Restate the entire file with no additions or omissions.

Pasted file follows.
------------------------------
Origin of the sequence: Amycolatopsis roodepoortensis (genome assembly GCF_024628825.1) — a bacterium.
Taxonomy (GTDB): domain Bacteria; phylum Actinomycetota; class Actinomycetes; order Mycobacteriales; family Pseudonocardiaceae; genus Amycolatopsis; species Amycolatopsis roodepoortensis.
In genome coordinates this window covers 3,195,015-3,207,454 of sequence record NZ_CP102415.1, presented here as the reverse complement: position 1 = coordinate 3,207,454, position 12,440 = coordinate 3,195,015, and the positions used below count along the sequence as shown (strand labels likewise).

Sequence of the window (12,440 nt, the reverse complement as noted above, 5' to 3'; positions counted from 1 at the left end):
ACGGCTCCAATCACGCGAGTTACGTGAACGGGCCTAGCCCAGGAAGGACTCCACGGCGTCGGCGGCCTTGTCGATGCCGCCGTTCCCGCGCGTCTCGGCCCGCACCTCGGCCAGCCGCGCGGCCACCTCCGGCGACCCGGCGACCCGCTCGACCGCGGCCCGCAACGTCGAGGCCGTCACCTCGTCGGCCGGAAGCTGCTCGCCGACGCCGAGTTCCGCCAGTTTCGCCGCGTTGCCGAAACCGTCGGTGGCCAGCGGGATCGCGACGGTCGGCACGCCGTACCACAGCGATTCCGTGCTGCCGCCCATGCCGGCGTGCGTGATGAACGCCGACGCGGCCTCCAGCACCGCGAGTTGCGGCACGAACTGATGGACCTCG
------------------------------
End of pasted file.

Origin of the sequence: Amycolatopsis roodepoortensis (genome assembly GCF_024628825.1) — a bacterium.
Taxonomy (GTDB): domain Bacteria; phylum Actinomycetota; class Actinomycetes; order Mycobacteriales; family Pseudonocardiaceae; genus Amycolatopsis; species Amycolatopsis roodepoortensis.
In genome coordinates this window covers 3,195,015-3,207,454 of sequence record NZ_CP102415.1, presented here as the reverse complement: position 1 = coordinate 3,207,454, position 12,440 = coordinate 3,195,015, and the positions used below count along the sequence as shown (strand labels likewise).

Sequence of the window (12,440 nt, the reverse complement as noted above, 5' to 3'; positions counted from 1 at the left end):
ACGGCTCCAATCACGCGAGTTACGTGAACGGGCCTAGCCCAGGAAGGACTCCACGGCGTCGGCGGCCTTGTCGATGCCGCCGTTCCCGCGCGTCTCGGCCCGCACCTCGGCCAGCCGCGCGGCCACCTCCGGCGACCCGGCGACCCGCTCGACCGCGGCCCGCAACGTCGAGGCCGTCACCTCGTCGGCCGGAAGCTGCTCGCCGACGCCGAGTTCCGCCAGTTTCGCCGCGTTGCCGAAACCGTCGGTGGCCAGCGGGATCGCGACGGTCGGCACGCCGTACCACAGCGATTCCGTGCTGCCGCCCATGCCGGCGTGCGTGATGAACGCCGACGCGGCCTCCAGCACCGCGAGTTGCGGCACGAACTGATGGACCTCG